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16 hours ago, Jon said:

How long did it take to do one screw to that finish?

I lost track of time. But it took a good few days. 8 hrs at a time, without a break. There were 12 grits I worked with, from grit 320 all the way to grit 10000. Under the loupe I'm really proud of the result. I actually aiming to heat blue these screws soon. 

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Ha, that's cool! I went to WOSTEP too, but a long time ago. I still have the rudimentary tripod tool I made in school (before going to WOSTEP), and a better tripod and a bunch of tin blocks now. When I was in school the rumor was that the foil on wine bottle necks made the best polishing blocks, but I never drank enough wine to collect enough foil to make one.

 

If you heat blue don't be surprised if you don't get a totally uniform blue the first try. But you can take it off with the last grit you used. Also, the slots probably won't blue, I think these screws are plated.

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1 hour ago, nickelsilver said:

Ha, that's cool! I went to WOSTEP too, but a long time ago. I still have the rudimentary tripod tool I made in school (before going to WOSTEP), and a better tripod and a bunch of tin blocks now. When I was in school the rumor was that the foil on wine bottle necks made the best polishing blocks, but I never drank enough wine to collect enough foil to make one.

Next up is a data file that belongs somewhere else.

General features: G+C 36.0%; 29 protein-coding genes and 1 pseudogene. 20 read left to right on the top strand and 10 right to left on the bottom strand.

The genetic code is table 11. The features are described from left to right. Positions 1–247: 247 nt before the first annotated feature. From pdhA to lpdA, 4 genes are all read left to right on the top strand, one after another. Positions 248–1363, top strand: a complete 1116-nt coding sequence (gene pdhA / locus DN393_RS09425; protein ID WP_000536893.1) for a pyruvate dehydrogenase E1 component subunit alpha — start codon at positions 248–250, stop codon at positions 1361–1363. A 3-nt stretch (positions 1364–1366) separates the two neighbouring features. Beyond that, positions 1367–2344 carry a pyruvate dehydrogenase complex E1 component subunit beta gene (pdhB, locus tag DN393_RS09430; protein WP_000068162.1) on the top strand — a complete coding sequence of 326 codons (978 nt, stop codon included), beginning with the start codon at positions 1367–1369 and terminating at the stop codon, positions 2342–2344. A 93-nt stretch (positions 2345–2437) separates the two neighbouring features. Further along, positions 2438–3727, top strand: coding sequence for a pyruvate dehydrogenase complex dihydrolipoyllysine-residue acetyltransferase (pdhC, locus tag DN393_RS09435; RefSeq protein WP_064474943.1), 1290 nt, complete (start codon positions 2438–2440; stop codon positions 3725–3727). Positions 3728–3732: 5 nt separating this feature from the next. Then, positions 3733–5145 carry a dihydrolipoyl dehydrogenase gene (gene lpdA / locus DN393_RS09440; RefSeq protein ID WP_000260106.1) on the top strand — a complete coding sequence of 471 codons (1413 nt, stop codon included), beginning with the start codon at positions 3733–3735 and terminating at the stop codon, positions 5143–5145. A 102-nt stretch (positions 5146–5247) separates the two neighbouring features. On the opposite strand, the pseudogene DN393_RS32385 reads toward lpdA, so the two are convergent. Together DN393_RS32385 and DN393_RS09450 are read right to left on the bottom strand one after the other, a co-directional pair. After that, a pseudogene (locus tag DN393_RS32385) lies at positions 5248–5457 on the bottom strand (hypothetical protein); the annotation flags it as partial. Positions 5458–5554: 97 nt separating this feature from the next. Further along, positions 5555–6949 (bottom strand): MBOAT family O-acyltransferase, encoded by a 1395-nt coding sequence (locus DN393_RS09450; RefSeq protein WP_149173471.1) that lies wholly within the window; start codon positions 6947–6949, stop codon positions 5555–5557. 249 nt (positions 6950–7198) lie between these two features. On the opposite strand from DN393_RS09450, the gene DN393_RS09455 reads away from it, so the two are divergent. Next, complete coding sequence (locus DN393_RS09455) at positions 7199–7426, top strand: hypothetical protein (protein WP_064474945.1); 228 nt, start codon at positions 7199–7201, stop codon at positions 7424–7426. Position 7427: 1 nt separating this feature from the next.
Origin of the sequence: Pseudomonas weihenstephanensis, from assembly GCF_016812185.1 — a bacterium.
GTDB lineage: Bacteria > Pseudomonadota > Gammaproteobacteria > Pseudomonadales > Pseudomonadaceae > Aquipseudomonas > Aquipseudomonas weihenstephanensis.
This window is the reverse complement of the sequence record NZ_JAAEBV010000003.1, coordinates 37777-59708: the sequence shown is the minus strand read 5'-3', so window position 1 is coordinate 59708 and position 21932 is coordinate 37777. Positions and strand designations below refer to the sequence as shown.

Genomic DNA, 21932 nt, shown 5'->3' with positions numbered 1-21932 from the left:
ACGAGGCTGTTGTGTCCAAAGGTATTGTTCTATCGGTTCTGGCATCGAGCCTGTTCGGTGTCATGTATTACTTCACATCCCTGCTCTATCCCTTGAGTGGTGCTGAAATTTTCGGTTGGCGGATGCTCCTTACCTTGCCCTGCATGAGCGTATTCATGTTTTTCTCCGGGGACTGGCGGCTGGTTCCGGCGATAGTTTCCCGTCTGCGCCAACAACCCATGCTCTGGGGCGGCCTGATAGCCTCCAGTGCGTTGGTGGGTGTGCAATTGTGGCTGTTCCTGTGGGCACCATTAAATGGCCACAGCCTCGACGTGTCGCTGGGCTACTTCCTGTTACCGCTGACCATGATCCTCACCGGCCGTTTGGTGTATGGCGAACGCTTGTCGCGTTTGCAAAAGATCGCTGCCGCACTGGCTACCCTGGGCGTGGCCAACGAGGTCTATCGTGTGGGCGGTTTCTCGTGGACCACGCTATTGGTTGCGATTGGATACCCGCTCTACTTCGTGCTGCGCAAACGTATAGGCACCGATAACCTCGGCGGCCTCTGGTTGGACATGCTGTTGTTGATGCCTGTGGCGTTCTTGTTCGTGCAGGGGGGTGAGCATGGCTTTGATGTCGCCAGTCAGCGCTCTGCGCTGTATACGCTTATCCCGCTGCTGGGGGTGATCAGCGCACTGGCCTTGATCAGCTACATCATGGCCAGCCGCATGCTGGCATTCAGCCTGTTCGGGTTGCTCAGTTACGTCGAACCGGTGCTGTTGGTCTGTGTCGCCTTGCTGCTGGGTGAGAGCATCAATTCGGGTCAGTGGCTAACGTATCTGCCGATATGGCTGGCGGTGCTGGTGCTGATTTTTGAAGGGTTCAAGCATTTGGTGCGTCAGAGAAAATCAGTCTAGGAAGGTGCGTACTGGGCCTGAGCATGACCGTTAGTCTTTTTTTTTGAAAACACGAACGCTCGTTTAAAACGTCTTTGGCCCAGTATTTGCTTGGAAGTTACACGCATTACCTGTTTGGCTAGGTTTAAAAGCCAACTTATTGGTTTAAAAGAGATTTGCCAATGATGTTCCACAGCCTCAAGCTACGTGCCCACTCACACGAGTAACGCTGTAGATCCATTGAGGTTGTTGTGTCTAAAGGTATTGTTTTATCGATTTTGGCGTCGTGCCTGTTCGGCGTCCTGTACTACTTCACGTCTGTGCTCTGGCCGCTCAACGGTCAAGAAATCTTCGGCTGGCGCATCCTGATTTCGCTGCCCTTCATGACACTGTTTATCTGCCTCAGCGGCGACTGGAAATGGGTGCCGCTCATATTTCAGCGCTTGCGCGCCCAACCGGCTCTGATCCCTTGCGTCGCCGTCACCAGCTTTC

If you heat blue don't be surprised if you don't get a totally uniform blue the first try. But you can take it off with the last grit you used. Also, the slots probably won't blue, I think these screws are plated.

Cool! Are you referring to ones of these? My brother in law made it at wostep. Heat blue is a trail and error for me. So thanks for the tip.

IMG-20200209-WA0008.jpg

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Cool! Are you referring to ones of these? My brother in law made it at wostep. Heat blue is a trail and error for me. So thanks for the tip.
IMG-20200209-WA0008.thumb.jpg.a7633a61e7b2743f04a37a17b76c1e5c.jpg
Totally!- that's almost identical to my first one. I'll post a pic tomorrow of it, my current one and another from a WOSTEP grad who just finished about a year ago.

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4 minutes ago, nickelsilver said:
37 minutes ago, Craven279 said:
Cool! Are you referring to ones of these? My brother in law made it at wostep. Heat blue is a trail and error for me. So thanks for the tip.
IMG-20200209-WA0008.thumb.jpg.a7633a61e7b2743f04a37a17b76c1e5c.jpg

Totally!- that's almost identical to my first one. I'll post a pic tomorrow of it, my current one and another from a WOSTEP grad who just finished about a year ago.

Cool.... Was it a unitas 6497 cased and have it cosc, you had to make?

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Here's the tripods, left is my rustic one from school, then a very old but good commercial one I use (it has a little collet holder for Schaublin P4.5 collets which I have a bunch of), then the one my friend made at WOSTEP. The other pic is a tin block, and a glass plate with 12 micron paper on it. Get the screw in the tool, level, touch up on paper, clean off, then on the tin. Start to finish is just couple of minutes for most screws. I use 0.5-1micron diamond on the tin.